In this science experiment, we will try to determine density’s effect on amplitude. To perform this experiment, we will observe whether the density of gasses such as helium, carbon dioxide, and air kept in different jars affects the amplitude of buzzing in the jar.
We hypothesized that the density of gasses does affect the amplitude of sound traveling through the medium, and as a result, the amplitude of buzzing in the air will be less than the amplitude of buzzing in carbon dioxide, but the amplitude of buzzing in the air will be greater than the amplitude of the buzzing in the air. Because the speed of sound depends on the density of the medium, this means the greater the density, the more will be the speed of sound. And the speed of sound depends on the energy it contains, and this means the greater the energy, the more will be the amplitude of the sound.
To determine whether the density of gasses (helium, carbon dioxide, and air) kept in different jars affects the amplitude of buzzing in it.
Density can have an effect on amplitude in certain situations, particularly in the context of wave propagation. Amplitude refers to the maximum displacement or distance from the equilibrium position that a wave reaches as it propagates through a medium.
In general, when a wave travels through a medium, its amplitude will decrease as it travels further from its source. This is due to the fact that some of the energy of the wave is absorbed or scattered by the medium as it travels. The amount of energy absorbed or scattered by the medium depends on various factors, including the density of the medium.
For example, in a medium with high density, such as a solid material, the particles of the medium are closely packed together, which can make it more difficult for a wave to propagate through it. As a result, some of the energy of the wave may be absorbed or scattered by the medium, which can cause the amplitude of the wave to decrease more rapidly than it would in a less dense medium.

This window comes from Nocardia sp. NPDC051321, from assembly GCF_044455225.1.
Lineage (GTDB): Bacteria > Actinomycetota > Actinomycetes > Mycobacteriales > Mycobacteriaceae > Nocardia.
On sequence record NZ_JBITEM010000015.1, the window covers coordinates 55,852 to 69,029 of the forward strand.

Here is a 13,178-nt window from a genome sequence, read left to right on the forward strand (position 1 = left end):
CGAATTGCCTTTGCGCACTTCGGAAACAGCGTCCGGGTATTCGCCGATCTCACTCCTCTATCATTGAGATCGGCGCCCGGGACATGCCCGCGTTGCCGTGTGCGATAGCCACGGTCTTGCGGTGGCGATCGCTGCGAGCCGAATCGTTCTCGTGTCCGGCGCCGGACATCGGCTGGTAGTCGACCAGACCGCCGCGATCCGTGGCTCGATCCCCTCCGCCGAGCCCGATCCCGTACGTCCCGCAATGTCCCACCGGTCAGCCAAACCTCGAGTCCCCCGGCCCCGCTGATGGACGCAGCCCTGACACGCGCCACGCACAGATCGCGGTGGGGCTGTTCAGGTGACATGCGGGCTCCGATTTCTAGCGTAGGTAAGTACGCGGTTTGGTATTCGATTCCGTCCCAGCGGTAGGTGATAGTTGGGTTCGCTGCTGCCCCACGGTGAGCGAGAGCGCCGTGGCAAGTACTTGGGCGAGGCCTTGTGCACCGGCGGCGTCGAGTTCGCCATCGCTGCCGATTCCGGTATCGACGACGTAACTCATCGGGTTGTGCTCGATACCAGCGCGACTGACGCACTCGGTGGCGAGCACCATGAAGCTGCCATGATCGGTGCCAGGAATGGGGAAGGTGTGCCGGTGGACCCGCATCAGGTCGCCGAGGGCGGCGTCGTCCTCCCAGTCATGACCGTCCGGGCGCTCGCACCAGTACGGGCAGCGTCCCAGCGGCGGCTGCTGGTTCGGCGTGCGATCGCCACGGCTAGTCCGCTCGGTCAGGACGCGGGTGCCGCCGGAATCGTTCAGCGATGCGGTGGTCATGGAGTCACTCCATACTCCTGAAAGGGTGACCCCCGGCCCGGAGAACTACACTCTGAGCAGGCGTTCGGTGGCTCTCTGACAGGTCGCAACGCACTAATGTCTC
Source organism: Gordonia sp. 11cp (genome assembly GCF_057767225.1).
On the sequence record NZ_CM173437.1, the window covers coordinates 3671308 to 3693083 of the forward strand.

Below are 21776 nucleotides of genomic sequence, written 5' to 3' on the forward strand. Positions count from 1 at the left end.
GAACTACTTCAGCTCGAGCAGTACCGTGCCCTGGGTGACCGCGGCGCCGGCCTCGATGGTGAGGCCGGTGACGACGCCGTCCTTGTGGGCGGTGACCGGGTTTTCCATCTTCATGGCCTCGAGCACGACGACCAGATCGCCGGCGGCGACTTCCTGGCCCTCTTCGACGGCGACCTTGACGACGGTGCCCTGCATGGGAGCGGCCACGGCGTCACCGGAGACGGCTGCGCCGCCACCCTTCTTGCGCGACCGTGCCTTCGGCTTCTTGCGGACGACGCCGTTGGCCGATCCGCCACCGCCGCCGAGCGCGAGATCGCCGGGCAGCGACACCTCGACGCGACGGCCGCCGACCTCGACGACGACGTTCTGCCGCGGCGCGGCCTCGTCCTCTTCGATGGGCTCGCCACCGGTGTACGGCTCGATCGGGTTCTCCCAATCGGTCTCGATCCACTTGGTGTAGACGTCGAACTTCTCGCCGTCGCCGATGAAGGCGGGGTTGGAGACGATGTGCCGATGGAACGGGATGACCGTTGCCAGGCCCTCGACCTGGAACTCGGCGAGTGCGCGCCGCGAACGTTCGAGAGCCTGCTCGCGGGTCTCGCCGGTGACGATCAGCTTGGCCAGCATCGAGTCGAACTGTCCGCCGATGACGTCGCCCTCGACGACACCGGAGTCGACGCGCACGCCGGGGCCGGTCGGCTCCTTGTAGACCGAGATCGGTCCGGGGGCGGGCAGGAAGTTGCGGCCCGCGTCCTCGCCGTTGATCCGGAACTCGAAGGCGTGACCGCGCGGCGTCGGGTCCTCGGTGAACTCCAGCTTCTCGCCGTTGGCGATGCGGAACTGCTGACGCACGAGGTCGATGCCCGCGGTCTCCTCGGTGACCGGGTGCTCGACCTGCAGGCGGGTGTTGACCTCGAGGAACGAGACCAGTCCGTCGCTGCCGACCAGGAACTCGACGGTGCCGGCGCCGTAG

On the other hand, in a medium with low density, such as a gas, the particles of the medium are more spread out, which can make it easier for a wave to propagate through it. As a result, the wave may be able to travel further before its amplitude decreases significantly.
It’s important to note that density is not the only factor that can affect the amplitude of a wave. Other factors, such as the wavelength and frequency of the wave, the properties of the medium, and the distance from the source, can also play a role.
1. Three half-gallon jars and lids,
2. Five-gallon of helium,
3. Three microphone transducers (16 VDC).
4. Small chunky dry ice,
6. Three electrical buzzers (20 VDC),
7. Four small chunks of dry ice,
Step 1: Take three gallons of jars.
Step 2: Put three gasses (helium, carbon dioxide, and air) in each of the three jars.
Step 3: Attach a microphone transducer to each of the gallons.
Step 4: Using an oscilloscope, record your observation.
Step 5: The buzzing of the sound wave was shown on the division screen of the oscilloscope.
Step 6: Record the crest and trough obtained on-screen in mV.
We had the following observation in Density’s Effect on Amplitude experiment:
1. In helium, the average amplitude of buzzing is 1.03125 mV.
2. In the air, the average amplitude of buzzing is 1.25 mV.